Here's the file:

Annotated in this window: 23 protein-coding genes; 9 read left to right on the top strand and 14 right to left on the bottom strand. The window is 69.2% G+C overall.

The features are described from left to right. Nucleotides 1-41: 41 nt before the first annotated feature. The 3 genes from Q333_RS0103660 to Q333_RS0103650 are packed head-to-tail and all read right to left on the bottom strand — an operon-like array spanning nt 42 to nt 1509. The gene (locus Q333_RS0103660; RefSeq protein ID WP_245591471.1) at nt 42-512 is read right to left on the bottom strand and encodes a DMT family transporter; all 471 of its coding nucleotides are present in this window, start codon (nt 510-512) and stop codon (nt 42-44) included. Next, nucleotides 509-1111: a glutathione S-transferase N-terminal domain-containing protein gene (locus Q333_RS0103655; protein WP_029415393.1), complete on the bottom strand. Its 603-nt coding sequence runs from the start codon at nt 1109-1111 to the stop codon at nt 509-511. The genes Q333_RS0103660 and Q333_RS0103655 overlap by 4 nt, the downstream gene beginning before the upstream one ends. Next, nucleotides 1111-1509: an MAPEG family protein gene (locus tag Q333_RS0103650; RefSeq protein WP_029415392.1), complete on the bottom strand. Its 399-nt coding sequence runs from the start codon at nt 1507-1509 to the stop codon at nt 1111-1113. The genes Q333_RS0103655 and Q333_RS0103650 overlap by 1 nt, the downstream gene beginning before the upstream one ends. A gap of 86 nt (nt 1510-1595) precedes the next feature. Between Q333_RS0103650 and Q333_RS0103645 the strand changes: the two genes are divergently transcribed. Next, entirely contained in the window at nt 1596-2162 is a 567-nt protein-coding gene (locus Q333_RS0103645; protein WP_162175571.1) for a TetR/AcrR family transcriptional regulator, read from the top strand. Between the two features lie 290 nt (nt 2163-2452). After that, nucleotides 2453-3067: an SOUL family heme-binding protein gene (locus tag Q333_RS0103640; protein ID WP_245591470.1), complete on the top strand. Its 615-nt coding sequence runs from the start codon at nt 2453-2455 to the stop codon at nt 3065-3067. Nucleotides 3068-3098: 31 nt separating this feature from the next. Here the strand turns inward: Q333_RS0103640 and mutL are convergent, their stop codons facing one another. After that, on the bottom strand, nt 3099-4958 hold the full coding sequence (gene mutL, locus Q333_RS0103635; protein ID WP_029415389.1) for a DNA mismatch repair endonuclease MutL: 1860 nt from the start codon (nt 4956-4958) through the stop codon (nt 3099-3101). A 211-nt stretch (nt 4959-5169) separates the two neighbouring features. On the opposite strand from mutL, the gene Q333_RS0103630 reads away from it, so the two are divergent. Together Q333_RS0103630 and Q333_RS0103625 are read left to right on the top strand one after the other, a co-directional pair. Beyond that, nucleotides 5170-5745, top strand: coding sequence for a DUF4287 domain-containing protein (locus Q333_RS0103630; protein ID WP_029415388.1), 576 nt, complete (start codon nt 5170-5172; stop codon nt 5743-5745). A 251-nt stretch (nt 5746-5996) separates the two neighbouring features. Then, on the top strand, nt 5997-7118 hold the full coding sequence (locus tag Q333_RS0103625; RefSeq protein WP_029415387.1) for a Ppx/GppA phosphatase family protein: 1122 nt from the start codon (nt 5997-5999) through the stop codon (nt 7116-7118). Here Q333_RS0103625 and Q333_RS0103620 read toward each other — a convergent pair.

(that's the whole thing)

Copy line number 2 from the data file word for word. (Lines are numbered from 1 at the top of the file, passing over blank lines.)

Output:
The features are described from left to right. Nucleotides 1-41: 41 nt before the first annotated feature. The 3 genes from Q333_RS0103660 to Q333_RS0103650 are packed head-to-tail and all read right to left on the bottom strand — an operon-like array spanning nt 42 to nt 1509. The gene (locus Q333_RS0103660; RefSeq protein ID WP_245591471.1) at nt 42-512 is read right to left on the bottom strand and encodes a DMT family transporter; all 471 of its coding nucleotides are present in this window, start codon (nt 510-512) and stop codon (nt 42-44) included. Next, nucleotides 509-1111: a glutathione S-transferase N-terminal domain-containing protein gene (locus Q333_RS0103655; protein WP_029415393.1), complete on the bottom strand. Its 603-nt coding sequence runs from the start codon at nt 1109-1111 to the stop codon at nt 509-511. The genes Q333_RS0103660 and Q333_RS0103655 overlap by 4 nt, the downstream gene beginning before the upstream one ends. Next, nucleotides 1111-1509: an MAPEG family protein gene (locus tag Q333_RS0103650; RefSeq protein WP_029415392.1), complete on the bottom strand. Its 399-nt coding sequence runs from the start codon at nt 1507-1509 to the stop codon at nt 1111-1113. The genes Q333_RS0103655 and Q333_RS0103650 overlap by 1 nt, the downstream gene beginning before the upstream one ends. A gap of 86 nt (nt 1510-1595) precedes the next feature. Between Q333_RS0103650 and Q333_RS0103645 the strand changes: the two genes are divergently transcribed. Next, entirely contained in the window at nt 1596-2162 is a 567-nt protein-coding gene (locus Q333_RS0103645; protein WP_162175571.1) for a TetR/AcrR family transcriptional regulator, read from the top strand. Between the two features lie 290 nt (nt 2163-2452). After that, nucleotides 2453-3067: an SOUL family heme-binding protein gene (locus tag Q333_RS0103640; protein ID WP_245591470.1), complete on the top strand. Its 615-nt coding sequence runs from the start codon at nt 2453-2455 to the stop codon at nt 3065-3067. Nucleotides 3068-3098: 31 nt separating this feature from the next. Here the strand turns inward: Q333_RS0103640 and mutL are convergent, their stop codons facing one another. After that, on the bottom strand, nt 3099-4958 hold the full coding sequence (gene mutL, locus Q333_RS0103635; protein ID WP_029415389.1) for a DNA mismatch repair endonuclease MutL: 1860 nt from the start codon (nt 4956-4958) through the stop codon (nt 3099-3101). A 211-nt stretch (nt 4959-5169) separates the two neighbouring features. On the opposite strand from mutL, the gene Q333_RS0103630 reads away from it, so the two are divergent. Together Q333_RS0103630 and Q333_RS0103625 are read left to right on the top strand one after the other, a co-directional pair. Beyond that, nucleotides 5170-5745, top strand: coding sequence for a DUF4287 domain-containing protein (locus Q333_RS0103630; protein ID WP_029415388.1), 576 nt, complete (start codon nt 5170-5172; stop codon nt 5743-5745). A 251-nt stretch (nt 5746-5996) separates the two neighbouring features. Then, on the top strand, nt 5997-7118 hold the full coding sequence (locus tag Q333_RS0103625; RefSeq protein WP_029415387.1) for a Ppx/GppA phosphatase family protein: 1122 nt from the start codon (nt 5997-5999) through the stop codon (nt 7116-7118). Here Q333_RS0103625 and Q333_RS0103620 read toward each other — a convergent pair.